My concern is that they’re trying to build up the state championships as the biggest deal — which I understand, because they get some of the money — but I just don’t think it’ll ever come to the point of being like a Texas or Indiana or Pennsylvania. My concern is that it’s going to take away from other things.
I do see some improvement in sportsmanship, with the “Character Counts” program from Michael Josephson that was introduced a few years ago. Administrators are taking this more seriously because both the Southern Section and the City Section are involved with “Character Counts.” And, they’re punishing people that abuse that more quickly.
SL: In Texas and Florida, they’re starting to test for steroids among high school athletes. Do you think they should test in California?
ES: It would be great if they tested, but from a monetary standpoint I don’t see that happening. California is not going to pay for it. Maybe individual schools will decide to pay for it.
SL: Have you seen much evidence of performance-enhancing use?
ES: Is it happening? I would say yes. Anything that’s going on in the college and pro level is probably happening at the high school level.
A couple of years ago, I got a tip that two high school football players went to Mexico to buy steroids. We did a Freedom of Information Act request, and we could show that their car was in Mexico. But we still didn’t prove that they did it, and they denied it. The school did nothing because they could not prove anything beyond that threshold.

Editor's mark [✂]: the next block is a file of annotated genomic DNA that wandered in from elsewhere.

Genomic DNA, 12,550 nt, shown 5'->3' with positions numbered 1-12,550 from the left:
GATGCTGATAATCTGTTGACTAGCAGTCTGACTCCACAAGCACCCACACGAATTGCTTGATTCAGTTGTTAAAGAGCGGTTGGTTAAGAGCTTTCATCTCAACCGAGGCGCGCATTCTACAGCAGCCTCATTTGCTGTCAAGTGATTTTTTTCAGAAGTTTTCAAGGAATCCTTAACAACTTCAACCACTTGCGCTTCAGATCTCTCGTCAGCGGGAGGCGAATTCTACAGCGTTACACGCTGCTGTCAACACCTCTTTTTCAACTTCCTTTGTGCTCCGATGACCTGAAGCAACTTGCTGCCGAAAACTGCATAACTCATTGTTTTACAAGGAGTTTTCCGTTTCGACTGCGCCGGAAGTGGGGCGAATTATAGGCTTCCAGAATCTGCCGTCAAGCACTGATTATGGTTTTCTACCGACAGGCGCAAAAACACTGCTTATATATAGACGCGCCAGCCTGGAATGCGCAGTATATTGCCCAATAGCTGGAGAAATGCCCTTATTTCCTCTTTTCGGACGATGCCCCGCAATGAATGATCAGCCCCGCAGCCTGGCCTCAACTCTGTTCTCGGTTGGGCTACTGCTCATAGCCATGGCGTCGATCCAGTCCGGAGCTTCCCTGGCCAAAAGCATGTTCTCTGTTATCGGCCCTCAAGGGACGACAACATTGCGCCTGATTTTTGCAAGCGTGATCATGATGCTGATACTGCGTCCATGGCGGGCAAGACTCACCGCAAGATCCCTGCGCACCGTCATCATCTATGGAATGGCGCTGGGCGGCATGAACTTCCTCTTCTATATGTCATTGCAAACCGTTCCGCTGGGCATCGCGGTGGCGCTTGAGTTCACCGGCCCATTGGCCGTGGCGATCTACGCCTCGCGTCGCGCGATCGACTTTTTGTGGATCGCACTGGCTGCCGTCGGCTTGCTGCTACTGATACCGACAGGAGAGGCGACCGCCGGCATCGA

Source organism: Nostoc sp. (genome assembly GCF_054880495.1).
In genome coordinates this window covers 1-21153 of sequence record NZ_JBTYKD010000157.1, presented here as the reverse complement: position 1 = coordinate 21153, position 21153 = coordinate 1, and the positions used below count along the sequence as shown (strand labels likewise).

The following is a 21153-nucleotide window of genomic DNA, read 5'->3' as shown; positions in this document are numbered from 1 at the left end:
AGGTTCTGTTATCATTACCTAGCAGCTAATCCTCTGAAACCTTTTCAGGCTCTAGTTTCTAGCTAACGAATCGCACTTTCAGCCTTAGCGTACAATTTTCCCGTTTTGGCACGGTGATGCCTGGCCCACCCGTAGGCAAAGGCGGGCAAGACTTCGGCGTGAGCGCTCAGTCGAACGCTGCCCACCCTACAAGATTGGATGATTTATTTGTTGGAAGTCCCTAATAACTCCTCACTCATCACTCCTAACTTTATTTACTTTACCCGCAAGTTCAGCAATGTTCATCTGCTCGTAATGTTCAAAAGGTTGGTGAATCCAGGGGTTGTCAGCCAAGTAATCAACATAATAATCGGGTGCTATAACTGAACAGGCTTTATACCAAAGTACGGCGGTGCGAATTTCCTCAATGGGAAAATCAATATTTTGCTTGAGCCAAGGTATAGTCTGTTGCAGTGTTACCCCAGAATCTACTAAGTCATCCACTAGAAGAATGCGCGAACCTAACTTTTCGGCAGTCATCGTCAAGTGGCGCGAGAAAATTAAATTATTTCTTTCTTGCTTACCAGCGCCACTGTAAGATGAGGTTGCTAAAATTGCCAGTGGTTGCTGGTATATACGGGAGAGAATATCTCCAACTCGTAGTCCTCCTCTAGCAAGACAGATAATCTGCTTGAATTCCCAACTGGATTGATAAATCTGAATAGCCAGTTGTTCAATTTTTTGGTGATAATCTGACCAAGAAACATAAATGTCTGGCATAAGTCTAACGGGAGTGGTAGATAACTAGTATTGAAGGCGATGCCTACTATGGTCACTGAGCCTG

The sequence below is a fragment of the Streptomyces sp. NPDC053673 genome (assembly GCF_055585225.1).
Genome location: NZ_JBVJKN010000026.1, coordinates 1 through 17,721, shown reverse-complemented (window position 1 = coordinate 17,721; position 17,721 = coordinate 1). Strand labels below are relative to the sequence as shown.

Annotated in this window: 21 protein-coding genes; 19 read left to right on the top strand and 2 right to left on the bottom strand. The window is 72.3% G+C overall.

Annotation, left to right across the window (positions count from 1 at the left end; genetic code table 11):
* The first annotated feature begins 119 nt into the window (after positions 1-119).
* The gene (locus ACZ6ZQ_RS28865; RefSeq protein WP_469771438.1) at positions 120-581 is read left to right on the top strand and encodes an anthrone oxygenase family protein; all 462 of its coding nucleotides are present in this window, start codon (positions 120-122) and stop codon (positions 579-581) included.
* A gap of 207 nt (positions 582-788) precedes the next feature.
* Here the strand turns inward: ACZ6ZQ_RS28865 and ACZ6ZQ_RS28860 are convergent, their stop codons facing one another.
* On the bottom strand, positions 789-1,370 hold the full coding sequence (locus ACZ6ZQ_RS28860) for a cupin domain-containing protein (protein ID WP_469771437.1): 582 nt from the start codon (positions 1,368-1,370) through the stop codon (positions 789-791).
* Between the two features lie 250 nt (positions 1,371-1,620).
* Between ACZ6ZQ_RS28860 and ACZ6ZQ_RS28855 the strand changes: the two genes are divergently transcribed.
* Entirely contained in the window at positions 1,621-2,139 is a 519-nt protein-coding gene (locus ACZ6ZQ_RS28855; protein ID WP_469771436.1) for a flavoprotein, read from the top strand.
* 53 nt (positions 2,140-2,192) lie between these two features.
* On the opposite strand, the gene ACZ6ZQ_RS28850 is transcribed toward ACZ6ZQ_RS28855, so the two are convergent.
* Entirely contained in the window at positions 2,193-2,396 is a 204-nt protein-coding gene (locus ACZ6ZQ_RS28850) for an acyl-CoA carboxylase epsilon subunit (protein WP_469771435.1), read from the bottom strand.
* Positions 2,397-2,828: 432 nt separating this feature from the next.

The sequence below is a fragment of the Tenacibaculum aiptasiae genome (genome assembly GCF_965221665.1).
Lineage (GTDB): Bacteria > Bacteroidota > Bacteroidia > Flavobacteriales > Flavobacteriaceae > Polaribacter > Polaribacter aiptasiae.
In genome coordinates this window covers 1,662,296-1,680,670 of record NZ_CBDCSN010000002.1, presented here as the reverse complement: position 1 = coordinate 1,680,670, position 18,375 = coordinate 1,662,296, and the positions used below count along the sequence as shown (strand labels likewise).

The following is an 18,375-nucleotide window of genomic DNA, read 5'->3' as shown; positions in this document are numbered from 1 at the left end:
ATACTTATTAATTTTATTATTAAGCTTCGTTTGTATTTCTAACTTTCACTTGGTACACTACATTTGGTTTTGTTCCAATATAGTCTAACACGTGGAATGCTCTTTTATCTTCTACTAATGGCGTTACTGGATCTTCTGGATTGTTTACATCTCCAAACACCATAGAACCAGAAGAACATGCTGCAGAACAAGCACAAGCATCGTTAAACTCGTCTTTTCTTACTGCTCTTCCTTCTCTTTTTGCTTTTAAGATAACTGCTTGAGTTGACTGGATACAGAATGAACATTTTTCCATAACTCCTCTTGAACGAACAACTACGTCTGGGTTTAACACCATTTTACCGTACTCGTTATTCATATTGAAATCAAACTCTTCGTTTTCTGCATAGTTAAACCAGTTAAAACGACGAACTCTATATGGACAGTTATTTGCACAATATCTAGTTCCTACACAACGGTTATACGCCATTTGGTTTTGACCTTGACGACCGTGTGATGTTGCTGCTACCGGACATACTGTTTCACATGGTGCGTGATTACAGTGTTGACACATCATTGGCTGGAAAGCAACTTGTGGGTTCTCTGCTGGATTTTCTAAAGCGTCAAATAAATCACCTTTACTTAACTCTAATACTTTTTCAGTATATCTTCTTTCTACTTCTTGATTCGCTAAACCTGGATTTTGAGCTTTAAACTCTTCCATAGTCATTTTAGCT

I think the coaches need to take responsibility about this. They’re with the kids every day. They should know when their kids are on steroids. There are signs. Every year, the coaches should have a talk with the players. They should lay down the law that, if they see someone showing signs of steroid use, they’re kicked off the team.
SL: How has media coverage of prep sports changed over the years?
ES: It used to be that the Daily News and the other local newspapers were the only ones covering high school sports 30 years ago. For the Daily News, covering high school sports was always very important. That’s what local newspapers are about. The Times did maybe a weekly article, based on their regionalized coverage.